Anyone in their twenties (and beyond) knows about the SCREAM franchise, with four installments under their belt, it began in 1996 and ended (so far) in 2011. For six days only, SCREAM is now streaming on Netflix and what better way to begin Halloween month than to watch all four movies in a row? SCREAM franchise has to be the best and worst franchise of the past decade.
Unlike its counterpart, Scary Movie, which made it a comical standout in the horror genre in the 00s, SCREAM takes itself seriously with a plot, continuous characters, and a set theme to abide by. What makes SCREAM the best and worst franchise of the past decade is easy: too many installments. This occurs with virtually every horror franchise — take Halloween, for example — Michael Myers has two different stories in his own franchise. (Talk about misleading!)
Jason? Friday the 13th? Jeepers Creepers? Final Destination? They all consist of overzealous sequels; some of those sequels are entertaining and some of them are just bad. Unfortunately, most of them are bad in a franchise; it is up for discussion, though, but most sequels aren’t very good. If you get to the third and fourth of a horror franchise, guarantee it won’t be as prominent as the first two. This happens with SCREAM. The first film, SCREAM, was the best of the franchise.
The SCREAM franchise was directed by Wes Craven (A Nightmare on Elm Street), produced by Cathy Konrad and Cary Woods, and written by Kevin Williamson. The slasher franchise that stars David Arquette, Neve Campbell, Courteney Cox, Matthew Lillard, Rose McGowan, Skeet Ulrich, and Drew Barrymore. The SCREAM franchise was based on the real-life case of the Gainesville Ripper.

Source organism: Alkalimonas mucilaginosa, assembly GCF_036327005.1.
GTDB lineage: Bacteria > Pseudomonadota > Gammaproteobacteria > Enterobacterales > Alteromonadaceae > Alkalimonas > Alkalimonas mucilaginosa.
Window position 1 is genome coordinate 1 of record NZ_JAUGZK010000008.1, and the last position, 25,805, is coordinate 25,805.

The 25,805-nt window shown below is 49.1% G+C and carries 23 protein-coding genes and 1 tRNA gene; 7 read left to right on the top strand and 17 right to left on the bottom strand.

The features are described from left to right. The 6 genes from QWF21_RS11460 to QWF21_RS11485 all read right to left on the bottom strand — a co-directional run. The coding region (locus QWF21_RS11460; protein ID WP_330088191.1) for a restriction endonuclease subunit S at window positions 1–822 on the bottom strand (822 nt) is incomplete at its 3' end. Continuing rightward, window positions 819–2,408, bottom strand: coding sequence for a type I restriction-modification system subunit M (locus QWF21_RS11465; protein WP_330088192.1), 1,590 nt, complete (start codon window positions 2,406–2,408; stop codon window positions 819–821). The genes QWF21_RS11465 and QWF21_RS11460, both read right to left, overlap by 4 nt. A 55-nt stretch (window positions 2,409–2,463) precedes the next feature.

The plot of the films is that characters get an unknown call from someone they don’t know. Typically, they ask, “What’s your favorite scary movie?” After a while, the caller then turns sadistic and threatens the receiver’s life. Soon thereafter, they get murdered. The cycle continues, however, something that makes these films celebrated is that the murderer is perpetually someone in the film. Someone you know, someone the character knows, and someone that is in plain sight.
The Beginning Of The First SCREAM Franchise Movie
The original film of the franchise, just titled SCREAM, was an intriguing story amongst the Michael Myers and Freddie Krueger’s of the decade. It added a new narrative, a new goal, and a new concept to the horror genre. Creating a killer is one thing, but creating a killer as someone the audience knows is another. The concept wasn’t thought of before SCREAM came into play.
In the genre of horror, the murderer is someone who just slays for a living. They have an origin story, but it has very little to do with each character and why they kill them. Myers killed random bystanders because he chose to kill them. The difference between SCREAM and other horror villains is that… no one suspects someone they know. That is what makes SCREAM terrifying. The first film, bringing that to the surface, was a game-changer for the horror genre.